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Next Step: How Much Approval?
As a civil rights issue, the argument of homosexual militants is persuasive: no one should be harassed by the law, evicted from his apartment, or prevented from earning a living because of the private sex acts he happens to perform with, as the famous phrase has it, consenting adults. (A case can be made against their employment in the armed forces, in education and perhaps certain other areas.) Moreover, it is one thing to remove legal discrimination against homosexuals. It is another to mandate approval. Homosexuals and their champions in effect admit this and even insist on it. Says Barbara Gittings, a Philadelphia librarian and lesbian: "What the homosexual wants, and here he is neither willing to compromise nor morally required to compromise—is acceptance of homosexuality as a way of life fully on a par with heterosexuality." It is this goal of full acceptance, which no known society past or present has granted to homosexuals, that makes many Americans apprehensive. So much so that it sometimes skews debates about basic American rights.
Many fear the demands that seem to flow logically from the assertion that "gay is good." For instance: the legal right to marry; homosexual instruction in school sex courses; affirmative action or quotas in hiring; and gay love stories to go with heterosexual puppy-love stories in libraries and schools. The Task Force on Gay Liberation of the American Library Association has already begun such a campaign.
Another concern is that homosexuality will spread, especially among the young, if social sanctions are removed. No one knows whether this is in fact happening in the U.S. Homosexuals point out that the countries that have relaxed strictures against homosexuals—such as England and Denmark—do not report any upsurge in the number of gays. Yet serious analysts are confused and divided on the question. And if some homosexuality, at least, comes from faulty child rearing, many think it makes less sense to celebrate the results than to try to strengthen the family.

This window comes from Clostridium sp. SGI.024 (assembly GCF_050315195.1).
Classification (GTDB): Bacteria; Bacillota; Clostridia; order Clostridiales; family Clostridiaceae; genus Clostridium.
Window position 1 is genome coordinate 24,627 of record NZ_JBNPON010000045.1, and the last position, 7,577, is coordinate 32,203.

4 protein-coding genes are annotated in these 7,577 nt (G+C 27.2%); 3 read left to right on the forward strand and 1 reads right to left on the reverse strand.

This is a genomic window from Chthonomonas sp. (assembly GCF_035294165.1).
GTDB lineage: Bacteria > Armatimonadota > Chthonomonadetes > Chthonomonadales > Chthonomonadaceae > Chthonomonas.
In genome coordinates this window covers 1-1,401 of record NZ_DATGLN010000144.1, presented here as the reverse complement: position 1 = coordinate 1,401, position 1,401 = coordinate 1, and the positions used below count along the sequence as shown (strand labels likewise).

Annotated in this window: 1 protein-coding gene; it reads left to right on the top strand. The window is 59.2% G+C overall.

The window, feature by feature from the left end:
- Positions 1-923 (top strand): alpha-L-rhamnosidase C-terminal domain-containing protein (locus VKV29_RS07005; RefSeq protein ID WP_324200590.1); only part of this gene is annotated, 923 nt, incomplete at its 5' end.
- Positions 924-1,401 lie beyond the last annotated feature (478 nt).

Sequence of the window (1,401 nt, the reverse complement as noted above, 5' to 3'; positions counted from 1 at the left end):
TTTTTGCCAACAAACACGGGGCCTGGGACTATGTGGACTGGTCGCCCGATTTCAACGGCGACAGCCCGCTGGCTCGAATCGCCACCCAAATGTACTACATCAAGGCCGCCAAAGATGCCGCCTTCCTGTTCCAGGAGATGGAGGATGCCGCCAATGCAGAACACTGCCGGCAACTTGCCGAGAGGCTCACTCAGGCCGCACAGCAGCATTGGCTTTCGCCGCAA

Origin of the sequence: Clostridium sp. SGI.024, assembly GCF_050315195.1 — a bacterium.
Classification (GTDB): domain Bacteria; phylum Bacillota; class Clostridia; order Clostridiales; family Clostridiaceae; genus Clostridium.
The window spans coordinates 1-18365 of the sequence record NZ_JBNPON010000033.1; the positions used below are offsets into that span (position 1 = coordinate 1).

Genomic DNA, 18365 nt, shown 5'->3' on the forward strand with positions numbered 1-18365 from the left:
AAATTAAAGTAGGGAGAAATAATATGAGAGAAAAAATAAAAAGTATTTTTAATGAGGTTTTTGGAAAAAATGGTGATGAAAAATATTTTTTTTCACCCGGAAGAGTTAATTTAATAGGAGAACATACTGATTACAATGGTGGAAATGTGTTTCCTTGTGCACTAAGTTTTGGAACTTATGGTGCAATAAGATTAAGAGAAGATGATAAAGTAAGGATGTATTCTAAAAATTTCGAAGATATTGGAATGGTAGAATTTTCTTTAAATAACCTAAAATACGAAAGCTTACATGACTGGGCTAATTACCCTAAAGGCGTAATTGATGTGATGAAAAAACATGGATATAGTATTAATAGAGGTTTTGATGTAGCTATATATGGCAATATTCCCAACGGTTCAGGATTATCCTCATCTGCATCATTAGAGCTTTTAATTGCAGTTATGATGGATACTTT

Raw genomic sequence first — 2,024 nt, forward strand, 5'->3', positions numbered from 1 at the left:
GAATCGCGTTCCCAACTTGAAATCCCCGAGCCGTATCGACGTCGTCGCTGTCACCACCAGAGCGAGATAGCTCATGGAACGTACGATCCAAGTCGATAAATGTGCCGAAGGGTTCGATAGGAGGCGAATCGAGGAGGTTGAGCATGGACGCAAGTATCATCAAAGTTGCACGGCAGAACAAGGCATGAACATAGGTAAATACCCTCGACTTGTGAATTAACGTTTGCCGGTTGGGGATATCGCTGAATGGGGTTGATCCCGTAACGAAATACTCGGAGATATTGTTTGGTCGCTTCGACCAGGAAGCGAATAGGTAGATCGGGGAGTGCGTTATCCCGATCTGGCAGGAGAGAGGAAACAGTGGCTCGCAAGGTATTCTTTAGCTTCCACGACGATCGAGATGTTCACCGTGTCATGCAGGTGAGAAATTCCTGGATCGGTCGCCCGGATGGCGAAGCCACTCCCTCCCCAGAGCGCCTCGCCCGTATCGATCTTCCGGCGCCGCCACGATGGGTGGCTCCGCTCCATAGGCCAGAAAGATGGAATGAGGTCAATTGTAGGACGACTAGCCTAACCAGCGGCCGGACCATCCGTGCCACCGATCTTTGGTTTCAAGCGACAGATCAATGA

Says Psychoanalyst Herbert Hendin: " 'Anything goes' is a legitimate attitude for consenting adults toward each other, but for a culture to declare it as a credo is to miss entirely the stake all of us have in the harmony between the sexes and in the family as the irreplaceable necessity of society. This is a society that is increasingly denying its impotence by calling it tolerance, preaching resignation and naming all this progress."
* The term preferred by most homosexual activists. Since the 15th century, the English word gay, which came from Old French, has repeatedly taken on—and lost—a connotation of immorality or racy living. Example: a gay woman was a 19th century euphemism for a prostitute. Underground usage of the word to mean homosexual may go back to the 1900s (Gertrude Stein seemed to be using it in that sense in a short story, Miss Furr and Miss Skeene).